Recently, I have been conceptualizing/personalizing the concept of open teaching as informed by my facilitation of EC&I 831 and ECMP 455. In my view, open teaching goes well beyond the parameters of the Free and Open Source Software movement, beyond the advocacy of open content and copyleft licenses, and beyond open access. For open teaching, these are the important mechanisms, processes, and residuals, but they should not be viewed as the end goals in themselves. Rather, open teaching may facilitate our approach to social, collaborative, self-determined, and sustained, life-long learning.
My working definition of open teaching (focused on the above areas) follows:
Open teaching is described as the facilitation of learning experiences that are open, transparent, collaborative, and social. Open teachers are advocates of a free and open knowledge society, and support their students in the critical consumption, production, connection, and synthesis of knowledge through the shared development of learning networks. Typical activities of open teachers may include some or all of the following:
* Advocacy and use of free and/or open source tools and software wherever possible and beneficial to student learning;
* Integration of free and open content and media in teaching and learning;
* Promotion of copyleft content licenses for student content production/publication/dissemination;
* Facilitation of student understanding regarding copyright law (e.g., fair use/fair dealing, copyleft/copyright);
* Facilitation and distributed scaffolding of student personal learning networks for collaborative and sustained learning;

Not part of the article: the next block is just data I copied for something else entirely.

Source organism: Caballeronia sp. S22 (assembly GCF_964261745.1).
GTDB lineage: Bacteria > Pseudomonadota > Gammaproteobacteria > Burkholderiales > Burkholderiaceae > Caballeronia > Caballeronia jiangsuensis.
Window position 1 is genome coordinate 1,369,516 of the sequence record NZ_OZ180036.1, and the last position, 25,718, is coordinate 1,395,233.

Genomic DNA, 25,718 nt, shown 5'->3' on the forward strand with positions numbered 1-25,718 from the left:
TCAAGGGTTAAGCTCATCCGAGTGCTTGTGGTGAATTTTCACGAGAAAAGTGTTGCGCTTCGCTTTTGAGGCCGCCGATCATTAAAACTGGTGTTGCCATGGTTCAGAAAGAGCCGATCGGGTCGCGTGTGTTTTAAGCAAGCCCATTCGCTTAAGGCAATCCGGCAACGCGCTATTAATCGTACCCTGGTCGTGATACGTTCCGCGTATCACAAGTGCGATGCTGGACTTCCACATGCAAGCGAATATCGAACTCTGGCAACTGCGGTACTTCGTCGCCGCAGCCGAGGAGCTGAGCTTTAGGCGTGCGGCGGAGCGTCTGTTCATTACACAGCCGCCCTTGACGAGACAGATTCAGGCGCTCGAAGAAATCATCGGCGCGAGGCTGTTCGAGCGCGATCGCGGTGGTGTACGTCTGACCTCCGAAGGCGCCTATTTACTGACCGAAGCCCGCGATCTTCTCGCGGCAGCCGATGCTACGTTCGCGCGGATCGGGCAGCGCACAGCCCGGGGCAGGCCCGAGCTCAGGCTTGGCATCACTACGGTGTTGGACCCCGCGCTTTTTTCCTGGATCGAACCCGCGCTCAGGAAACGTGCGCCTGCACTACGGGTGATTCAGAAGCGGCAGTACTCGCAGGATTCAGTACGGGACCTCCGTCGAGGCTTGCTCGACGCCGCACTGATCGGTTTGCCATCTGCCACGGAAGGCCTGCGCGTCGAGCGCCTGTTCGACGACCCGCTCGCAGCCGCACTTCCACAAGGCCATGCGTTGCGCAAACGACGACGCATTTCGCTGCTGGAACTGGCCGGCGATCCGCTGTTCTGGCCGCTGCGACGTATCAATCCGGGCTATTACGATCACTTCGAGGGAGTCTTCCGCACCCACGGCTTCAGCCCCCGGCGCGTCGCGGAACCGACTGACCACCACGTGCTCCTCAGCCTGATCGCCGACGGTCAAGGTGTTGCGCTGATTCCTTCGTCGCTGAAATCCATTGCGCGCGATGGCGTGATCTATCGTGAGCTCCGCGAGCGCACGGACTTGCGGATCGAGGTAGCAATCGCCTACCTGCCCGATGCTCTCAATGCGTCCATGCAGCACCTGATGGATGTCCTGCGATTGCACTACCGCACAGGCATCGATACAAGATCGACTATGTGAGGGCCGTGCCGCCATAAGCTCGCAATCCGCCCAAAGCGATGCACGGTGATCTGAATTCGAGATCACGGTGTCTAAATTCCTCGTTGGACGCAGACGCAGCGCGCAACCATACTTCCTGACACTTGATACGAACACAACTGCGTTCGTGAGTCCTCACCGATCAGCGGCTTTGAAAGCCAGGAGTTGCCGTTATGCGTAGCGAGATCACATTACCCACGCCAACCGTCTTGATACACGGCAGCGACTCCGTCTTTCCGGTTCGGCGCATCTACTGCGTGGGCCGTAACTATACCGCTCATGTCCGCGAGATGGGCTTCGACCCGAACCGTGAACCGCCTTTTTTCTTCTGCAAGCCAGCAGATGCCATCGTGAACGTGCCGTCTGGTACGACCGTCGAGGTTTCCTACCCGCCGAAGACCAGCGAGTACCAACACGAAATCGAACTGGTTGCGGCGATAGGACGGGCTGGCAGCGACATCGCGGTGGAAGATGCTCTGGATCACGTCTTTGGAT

* Development of learning environments that are reflective, responsive, student-centred, and that incorporate a diverse array of instructional and learning strategies;
* Modeling of openness, transparency, connectedness, and responsible copyright/copyleft use and licensing; and,
* Advocacy for the participation and development of collaborative gift cultures in education and society.
(Key phrase, “working definition”, comments always welcome.)
Through interactions with current and former students, the resulting practice has lead to a learning environment where the walls are appropriately thinned. This process is visualized through the following graphic.
Through the guiding principles of open teaching, students are able to gain requisite skills, self-efficacy, and knowledge as they develop their own personal learning networks (PLNs). Educators guide the process using their own PLNs, with a variety of teaching/learning experiences, and via (distributed) scaffolding. Knowledge is negotiated, managed, and exchanged. A gift economy may be developed through the paying-forward of interactions and meaningful collaborations.
In the digital and rich-media environment, educators may also take on different roles, metaphors that extend beyond “sage on the stage”, “guide on the side”, etc. The “network sherpa” (source?) may be a suitable metaphor to describe these pedagogical processes.
This metaphor projects the role of teacher as one who “knows the terrain”, helps to guide students around obstacles, but who is also led by student interests, objectives, and knowledge. The terrain in this case consists of the development of media literacy (critique & awareness), social networks (connections), and connected/connective knowledge.
As with any models/images/diagrams/metaphors there are always limitations and (outright) flaws. Yet, I present these three pieces (i.e., working definition of open teaching, thinning the walls, network sherpa) in hope that it will lead us to a discussion on some of the perceived changes in teaching & learning in the wider scope of education.
Feedback and critique always welcome and encouraged.